New models - Maserati - Quattroporte - Sport GT S
Maserati lands its range-topper
Most expensive Maserati arrives in Australia, but local importer can’t reveal price
26 May 2009
THE first examples of Maserati’s new range-topping Quattroporte Sport GT S sedans have arrived Down Under, but Maserati Australia says new federal pricing legislation introduced on May 24 prevents it from revealing the car’s price.
The new component pricing legislation requires for a driveaway price inclusive of all on-road costs, which vary from state-to-state and even between individual customers, to be advertised and therefore makes it illegal for car companies to supply the media with recommended retail pricing (RRP).
As such, Maserati advises potential buyers to contact their nearest dealer for pricing information, but GoAuto understands that a price premium for the Sport GT version of the Quattroporte S upon which it is based will make it the most expensive Maserati currently available.
According to RRPs issued before May 24, the Quattroporte S is priced at $323,800* (well up on the ‘base’ 4.2-litre Quattroporte’s $286,000 sticker), while the hitherto most expensive Maserati model is the GranTurismo S, at $328,500*.
Based on the 4.7-litre V8-powered Quattroporte S and revealed at the Detroit motor show in January, the Sport GT S has attracted about 30 Australian orders, the first dozen or so of which will arrive by the end of this month, providing the perfect spoiler for Porsche’s upcoming Panamera five-door.
While the previous Quattroporte Sport GT S offered purely cosmetic upgrades, the latest iteration of the nameplate takes the S-badged Maserati four-door to new heights via a number of mechanical upgrades, resulting in enhanced engine performance and sound plus a more aggressive chassis and transmission, along with subtle cosmetic changes.
Billed as the most aggressive Quattroporte to leave Maserati’s Modena factory, the third sedan model variant employs revised engine mapping to produce 323kW at 7000rpm and 490Nm of torque from 4750rpm.
The extra 6kW and 30Nm of power and torque (which brings the Sport GT S into line with the GranTurismo S) are accompanied by an enhanced exhaust note, courtesy of exhaust valves that open to reduce back-pressure in Sport mode.
Maserati says the result is 0-100km acceleration in 5.1 seconds, making it one-tenth quicker than the Quattroporte S, while top speed increases from 280km/h to 285km/h.
Apart from an uprated V8, the Sport GT S debuts Maserati’s MC-Auto Shift transmission, which is claimed to be “the closest an automatic transmission has come to offering instant response of sequential manual”. The company says a new gearbox operating software that is not available on other Quattroporte variants allows it to do so while maintaining seamless gearshifts.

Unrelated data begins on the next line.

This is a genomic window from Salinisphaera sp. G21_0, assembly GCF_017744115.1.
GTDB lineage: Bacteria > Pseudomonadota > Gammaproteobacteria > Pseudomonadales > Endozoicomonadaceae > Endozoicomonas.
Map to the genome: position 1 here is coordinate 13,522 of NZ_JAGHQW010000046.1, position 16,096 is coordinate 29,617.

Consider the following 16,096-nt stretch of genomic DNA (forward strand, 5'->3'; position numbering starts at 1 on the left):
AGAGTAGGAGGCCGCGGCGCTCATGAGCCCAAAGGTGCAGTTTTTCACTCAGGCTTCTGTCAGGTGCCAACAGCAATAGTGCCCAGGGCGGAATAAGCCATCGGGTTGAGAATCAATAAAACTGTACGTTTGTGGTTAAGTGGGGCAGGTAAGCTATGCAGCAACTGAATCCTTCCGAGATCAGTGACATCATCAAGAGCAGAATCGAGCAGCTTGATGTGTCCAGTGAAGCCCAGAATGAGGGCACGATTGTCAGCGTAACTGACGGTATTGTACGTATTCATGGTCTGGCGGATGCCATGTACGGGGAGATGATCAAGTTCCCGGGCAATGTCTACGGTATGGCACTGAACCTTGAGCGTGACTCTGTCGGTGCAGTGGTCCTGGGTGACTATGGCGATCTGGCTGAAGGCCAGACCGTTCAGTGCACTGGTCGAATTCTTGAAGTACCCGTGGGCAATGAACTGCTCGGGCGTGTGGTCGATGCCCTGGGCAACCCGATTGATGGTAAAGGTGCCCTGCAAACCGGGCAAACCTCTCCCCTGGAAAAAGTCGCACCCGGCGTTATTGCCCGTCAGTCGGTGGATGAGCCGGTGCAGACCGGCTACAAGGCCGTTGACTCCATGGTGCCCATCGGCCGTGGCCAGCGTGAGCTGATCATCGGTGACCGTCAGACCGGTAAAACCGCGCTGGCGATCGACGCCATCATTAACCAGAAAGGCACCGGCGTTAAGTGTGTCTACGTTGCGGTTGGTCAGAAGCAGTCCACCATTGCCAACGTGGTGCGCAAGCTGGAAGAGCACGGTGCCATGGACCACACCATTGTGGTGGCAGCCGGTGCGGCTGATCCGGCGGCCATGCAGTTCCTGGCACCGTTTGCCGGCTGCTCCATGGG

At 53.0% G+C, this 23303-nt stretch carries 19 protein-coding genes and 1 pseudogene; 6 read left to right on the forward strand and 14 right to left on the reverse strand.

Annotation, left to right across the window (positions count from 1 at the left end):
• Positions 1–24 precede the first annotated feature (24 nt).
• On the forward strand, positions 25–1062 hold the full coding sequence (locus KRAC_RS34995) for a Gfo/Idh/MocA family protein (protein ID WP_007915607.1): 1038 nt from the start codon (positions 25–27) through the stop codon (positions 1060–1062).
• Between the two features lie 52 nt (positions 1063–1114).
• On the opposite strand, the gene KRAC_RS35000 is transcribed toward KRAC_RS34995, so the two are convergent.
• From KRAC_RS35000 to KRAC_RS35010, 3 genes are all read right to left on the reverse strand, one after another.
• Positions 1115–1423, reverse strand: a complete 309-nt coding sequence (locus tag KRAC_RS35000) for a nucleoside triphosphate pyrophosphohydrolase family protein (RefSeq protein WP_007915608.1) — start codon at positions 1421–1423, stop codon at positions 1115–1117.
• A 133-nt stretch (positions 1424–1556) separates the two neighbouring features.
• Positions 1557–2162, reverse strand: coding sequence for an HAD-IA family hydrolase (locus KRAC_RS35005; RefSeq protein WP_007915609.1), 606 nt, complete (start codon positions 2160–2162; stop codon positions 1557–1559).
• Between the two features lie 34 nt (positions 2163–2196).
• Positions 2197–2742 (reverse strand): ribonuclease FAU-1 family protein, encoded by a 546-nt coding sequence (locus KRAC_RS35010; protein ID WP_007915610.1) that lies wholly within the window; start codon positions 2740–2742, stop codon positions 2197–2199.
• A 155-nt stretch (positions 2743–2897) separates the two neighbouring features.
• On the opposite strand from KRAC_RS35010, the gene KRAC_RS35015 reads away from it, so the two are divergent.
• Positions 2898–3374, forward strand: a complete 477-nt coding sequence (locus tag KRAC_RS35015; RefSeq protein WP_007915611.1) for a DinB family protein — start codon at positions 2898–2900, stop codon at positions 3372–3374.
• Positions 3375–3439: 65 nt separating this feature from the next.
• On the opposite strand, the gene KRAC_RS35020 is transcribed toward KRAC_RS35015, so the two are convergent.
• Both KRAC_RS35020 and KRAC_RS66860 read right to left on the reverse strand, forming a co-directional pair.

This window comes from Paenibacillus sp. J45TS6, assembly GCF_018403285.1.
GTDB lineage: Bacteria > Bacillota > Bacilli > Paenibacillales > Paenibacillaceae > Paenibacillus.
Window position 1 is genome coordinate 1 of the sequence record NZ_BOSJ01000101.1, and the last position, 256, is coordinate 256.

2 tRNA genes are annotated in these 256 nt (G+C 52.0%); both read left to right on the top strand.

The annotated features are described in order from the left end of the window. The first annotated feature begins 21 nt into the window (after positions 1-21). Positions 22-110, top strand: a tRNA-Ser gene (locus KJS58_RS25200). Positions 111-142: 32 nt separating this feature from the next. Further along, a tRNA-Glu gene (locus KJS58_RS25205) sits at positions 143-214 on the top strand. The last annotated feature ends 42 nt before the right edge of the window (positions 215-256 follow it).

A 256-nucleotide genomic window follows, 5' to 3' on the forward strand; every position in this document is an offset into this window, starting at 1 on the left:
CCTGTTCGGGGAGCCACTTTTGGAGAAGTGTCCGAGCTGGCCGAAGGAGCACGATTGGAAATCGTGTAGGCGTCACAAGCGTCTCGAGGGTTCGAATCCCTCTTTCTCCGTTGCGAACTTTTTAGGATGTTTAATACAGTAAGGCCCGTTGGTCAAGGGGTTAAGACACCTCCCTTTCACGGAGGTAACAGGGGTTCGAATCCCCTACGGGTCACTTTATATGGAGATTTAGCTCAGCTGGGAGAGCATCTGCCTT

The Quattroporte Sport GT S is fitted with a single-setting suspension system featuring single-rate dampers, stiffer springs (30 per cent firmer up front and 10 per cent firmer at the rear) and a ride height that has been lowered 10mm at the front and 25mm at the rear.
Maserati’s says the car’s 51 per cent rear weight bias makes the Sport GT S unique in its class, while a Brembo braking system is also specific and comprises 360mm rotors gripped by single-piece six-piston aluminium callipers.
Setting it apart from lesser Quattroportes is a deeper-set grille flanked by new fog lights and enlarged air intakes, plus a ‘titanium-finish’ front light cluster with Xenon globes and LED indicators.
More aerodynamic wing mirrors, revised side skirts and two new types of 20-inch alloy wheels complete the exterior picture, while the Sport GT S interior is highlighted by M-embroidered sports seats in perforated Alcantara, which extends to the side panels, front armrest, gearshifter and steering wheel.
An “ultra-lightweight aluminium-coated titanium fibre fabric” dubbed TitanTex is also applied liberally to interior surfaces, while the longer steering column-mounted shift paddles are finished in decorative chrome and the model’s name is applied to the dashboard.
Even so, aluminium race-style pedals remain an option for buyers of the Quattroporte Sport GT S, which has a kerb weight of 1990kg, measures 5097mm long and returns combined average fuel consumption of 15.7L/100km and CO2 emissions of 365g/km.
*Due to confusion over ACCC pricing policy introduced on May 25, 2009, car companies are taking the view that it is no longer legal to supply the media with recommended retail car prices. GoAuto will continue to supply indicative prices (when we can get them) to assist consumers in their buying decisions during this period of confusion. Meanwhile, buyers should be aware that additional fees and government charges on registration of the vehicle of some thousands of dollars can be charged on top of these prices. Until the industry can resolve this issue with the ACCC, car buyers are advised to contact their car dealer to confirm prices.
Read more:First look: Sport GT treatment for Quattroporte S
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